Our Director Dr Andrew Harrison attended Glasgow’s HIID event on 22nd May 2019 along with our Clinical Neuro Psychologist Dr Mari O’Neill and Rehab Assistants Elle De Sousa and Gemma Scullion. The event was attended by over 400 people and this year’s theme focused on ‘Vision and Breakthroughs’
TBI and Women in Prison – A Special Case?
Professor Tom McMillan from the University of Glasgow headlined the conference and spoke about head injury and the Criminal Justice System in Scotland. Professor McMillan’s recent research examined the interesting topic of female prisoners and highlighted that 60% report a history of head injury. The proportion of female prisoners is small (less than 6%) and there has been very little research focused on this population. Professor McMillan’s initial findings suggested a high prevalence of health, mental health, and drug use problems in female prisoners and a need for further research and intervention in this area.
How Exercise Changes Your Brain
Professor Madeleine Grealy from the University of Strathclyde gave a very interesting presentation on the impact of exercise on the brain. Research has found that exercise can change the number of connections in the brain, and the shape and structure of cells; however this may be restricted to areas of the brain associated with movement. Exercise has been linked to an overall improvement in general cognition. The current literature suggests that this exercise should be at least 30 minutes per session over 4 weeks. Professor Grealy said that it is unlikely there would be significant changes in cognition post-exercise in the first year post-ABI. It was also noted that the changes that have been seen are not permanent and that people need to keep exercising to maintain the effects. The most significant improvements in cognitive function were seen in adults over 50 years old who engaged in 45 – 60 minutes of moderate exertion on a regular basis.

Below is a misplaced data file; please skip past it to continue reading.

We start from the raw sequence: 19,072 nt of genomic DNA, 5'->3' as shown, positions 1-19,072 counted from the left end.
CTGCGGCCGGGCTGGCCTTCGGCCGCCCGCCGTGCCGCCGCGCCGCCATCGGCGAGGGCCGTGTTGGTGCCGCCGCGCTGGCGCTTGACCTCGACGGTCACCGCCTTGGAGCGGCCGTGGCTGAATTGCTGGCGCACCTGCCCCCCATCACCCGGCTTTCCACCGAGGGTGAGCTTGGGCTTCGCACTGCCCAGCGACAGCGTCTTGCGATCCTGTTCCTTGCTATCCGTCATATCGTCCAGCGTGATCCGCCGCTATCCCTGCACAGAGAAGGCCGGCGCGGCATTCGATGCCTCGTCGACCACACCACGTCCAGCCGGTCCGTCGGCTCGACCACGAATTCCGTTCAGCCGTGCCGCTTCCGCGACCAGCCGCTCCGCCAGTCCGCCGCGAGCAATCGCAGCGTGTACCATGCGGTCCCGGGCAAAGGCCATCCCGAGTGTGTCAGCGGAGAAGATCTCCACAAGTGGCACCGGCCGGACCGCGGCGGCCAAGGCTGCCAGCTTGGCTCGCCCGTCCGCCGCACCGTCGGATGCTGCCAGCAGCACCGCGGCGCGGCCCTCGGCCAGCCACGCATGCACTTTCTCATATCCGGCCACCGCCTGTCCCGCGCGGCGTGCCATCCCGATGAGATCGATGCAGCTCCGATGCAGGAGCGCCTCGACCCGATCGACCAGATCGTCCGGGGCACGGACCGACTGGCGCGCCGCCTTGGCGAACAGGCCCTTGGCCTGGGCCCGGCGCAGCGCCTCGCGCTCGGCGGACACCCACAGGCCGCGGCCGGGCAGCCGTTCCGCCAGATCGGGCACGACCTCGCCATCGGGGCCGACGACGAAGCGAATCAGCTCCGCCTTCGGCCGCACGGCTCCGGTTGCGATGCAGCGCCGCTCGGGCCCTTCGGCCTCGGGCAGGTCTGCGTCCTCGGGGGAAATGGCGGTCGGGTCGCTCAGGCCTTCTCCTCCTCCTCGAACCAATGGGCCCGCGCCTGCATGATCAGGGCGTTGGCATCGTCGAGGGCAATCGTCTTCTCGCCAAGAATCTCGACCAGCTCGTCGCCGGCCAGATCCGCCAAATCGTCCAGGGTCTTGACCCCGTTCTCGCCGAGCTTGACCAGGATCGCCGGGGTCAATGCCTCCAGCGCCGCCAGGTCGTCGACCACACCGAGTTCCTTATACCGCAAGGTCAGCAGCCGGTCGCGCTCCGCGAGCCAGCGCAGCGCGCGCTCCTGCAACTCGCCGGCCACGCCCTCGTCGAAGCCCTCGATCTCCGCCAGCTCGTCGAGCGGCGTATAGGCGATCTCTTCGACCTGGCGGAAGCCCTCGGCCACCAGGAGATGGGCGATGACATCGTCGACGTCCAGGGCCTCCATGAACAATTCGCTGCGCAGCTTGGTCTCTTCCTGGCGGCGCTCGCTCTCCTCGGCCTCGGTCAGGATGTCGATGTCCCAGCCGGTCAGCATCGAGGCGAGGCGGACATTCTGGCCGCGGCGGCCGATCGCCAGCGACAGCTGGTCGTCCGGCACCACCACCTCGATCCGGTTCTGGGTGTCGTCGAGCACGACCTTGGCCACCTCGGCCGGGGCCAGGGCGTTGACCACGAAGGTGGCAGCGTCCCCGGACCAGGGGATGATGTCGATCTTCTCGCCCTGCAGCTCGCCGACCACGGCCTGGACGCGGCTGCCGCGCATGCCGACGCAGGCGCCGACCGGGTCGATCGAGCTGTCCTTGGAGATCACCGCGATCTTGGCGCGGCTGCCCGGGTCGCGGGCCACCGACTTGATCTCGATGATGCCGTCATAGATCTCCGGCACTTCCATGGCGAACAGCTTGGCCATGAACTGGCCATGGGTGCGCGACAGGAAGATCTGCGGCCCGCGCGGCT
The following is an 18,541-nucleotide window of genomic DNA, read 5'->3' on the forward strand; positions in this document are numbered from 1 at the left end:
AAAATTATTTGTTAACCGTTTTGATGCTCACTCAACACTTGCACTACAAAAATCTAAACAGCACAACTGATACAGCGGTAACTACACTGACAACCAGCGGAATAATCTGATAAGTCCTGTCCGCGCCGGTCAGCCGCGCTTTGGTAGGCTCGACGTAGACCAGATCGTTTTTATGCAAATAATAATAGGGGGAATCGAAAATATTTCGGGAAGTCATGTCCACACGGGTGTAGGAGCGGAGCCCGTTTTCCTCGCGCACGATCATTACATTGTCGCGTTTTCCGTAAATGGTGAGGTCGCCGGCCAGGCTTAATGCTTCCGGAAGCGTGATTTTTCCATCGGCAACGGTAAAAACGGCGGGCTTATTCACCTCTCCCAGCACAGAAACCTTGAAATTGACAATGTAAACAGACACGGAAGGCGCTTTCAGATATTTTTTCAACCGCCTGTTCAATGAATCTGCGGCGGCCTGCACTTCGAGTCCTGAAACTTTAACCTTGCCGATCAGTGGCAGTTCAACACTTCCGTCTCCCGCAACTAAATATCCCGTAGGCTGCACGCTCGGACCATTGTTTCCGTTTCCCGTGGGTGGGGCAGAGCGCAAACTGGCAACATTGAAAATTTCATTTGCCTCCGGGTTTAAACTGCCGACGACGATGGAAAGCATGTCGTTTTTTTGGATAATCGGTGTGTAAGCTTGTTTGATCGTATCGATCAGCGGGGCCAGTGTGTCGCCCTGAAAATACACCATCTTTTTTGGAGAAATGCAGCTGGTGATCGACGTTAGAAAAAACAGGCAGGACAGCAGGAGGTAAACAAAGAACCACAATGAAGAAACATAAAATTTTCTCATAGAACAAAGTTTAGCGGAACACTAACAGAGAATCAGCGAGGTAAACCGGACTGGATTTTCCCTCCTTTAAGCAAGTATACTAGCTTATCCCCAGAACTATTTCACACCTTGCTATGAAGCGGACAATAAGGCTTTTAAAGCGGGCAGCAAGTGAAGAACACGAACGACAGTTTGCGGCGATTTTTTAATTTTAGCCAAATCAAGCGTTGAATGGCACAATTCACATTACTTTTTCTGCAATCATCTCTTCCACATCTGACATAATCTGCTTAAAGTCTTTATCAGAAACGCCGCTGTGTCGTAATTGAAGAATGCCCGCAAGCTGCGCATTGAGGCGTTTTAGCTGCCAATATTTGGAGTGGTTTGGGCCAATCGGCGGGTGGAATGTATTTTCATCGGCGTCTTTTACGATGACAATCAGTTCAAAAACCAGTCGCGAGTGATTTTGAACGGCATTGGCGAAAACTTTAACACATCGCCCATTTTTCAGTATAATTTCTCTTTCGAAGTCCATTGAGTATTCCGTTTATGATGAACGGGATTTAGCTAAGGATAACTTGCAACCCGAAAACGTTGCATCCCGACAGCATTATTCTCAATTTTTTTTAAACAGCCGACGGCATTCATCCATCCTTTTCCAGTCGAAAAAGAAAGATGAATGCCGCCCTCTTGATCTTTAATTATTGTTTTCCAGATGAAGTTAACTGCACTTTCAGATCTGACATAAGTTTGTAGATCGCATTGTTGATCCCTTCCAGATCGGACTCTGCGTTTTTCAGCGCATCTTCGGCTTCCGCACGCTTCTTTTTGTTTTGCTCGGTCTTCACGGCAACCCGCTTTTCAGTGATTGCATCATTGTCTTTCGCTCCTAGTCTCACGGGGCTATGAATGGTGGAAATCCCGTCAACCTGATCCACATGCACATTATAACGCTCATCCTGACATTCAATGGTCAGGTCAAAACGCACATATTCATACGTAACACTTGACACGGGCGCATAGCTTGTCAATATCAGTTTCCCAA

A Wide Angle View of a TBI
Chris Stewart, Partner at Digby Brown Solicitors, explored the ripple effect of someone sustaining a brain injury. An important reminder of the impact not only to the individual but to their partner, parents, siblings, children, friends and employers. Not only does the brain injured person need support but also those around them who are affected. Days like HIID are an excellent opportunity for everyone to network and discover local services to connect with who can provide vital support and information.
VISABILITY: Looking into an accessible future
Laura Walker and Jamie Bruce from Visibility presented technological developments for people with visual difficulties. This included an overview on how to utilise the accessibility features of smartphones to reduce visual confusion on screens by removing wallpapers and increasing font sizes. They also highlighted the use of Optical Character Recognition (OCR) technology that can convert text from images such as appointment letters and read this out loud. A number of apps have been developed to support individuals with visual impairment. These include the ‘Seeing AI’ app that can read handwriting or guess someone’s age from a photograph. The ‘Be My Eyes’ app connects you to a volunteer for support and they describe what they can see through your phone. Apps to assist with navigation included ‘Google Maps’, ‘Clew’ for indoors, and ‘Soundscape’ for outdoors. The ‘Scot Talk’ app connects you to the bus service and can alert you when to get off the bus. The presentation also included a live demonstration of bone conducting earphones that enable navigation technology to be used whilst keeping the individual’s ears open to hear traffic.
The day concluded with a panel question and answer session, allowing the audience to discuss issues relating to brain injury, support and rehabilitation.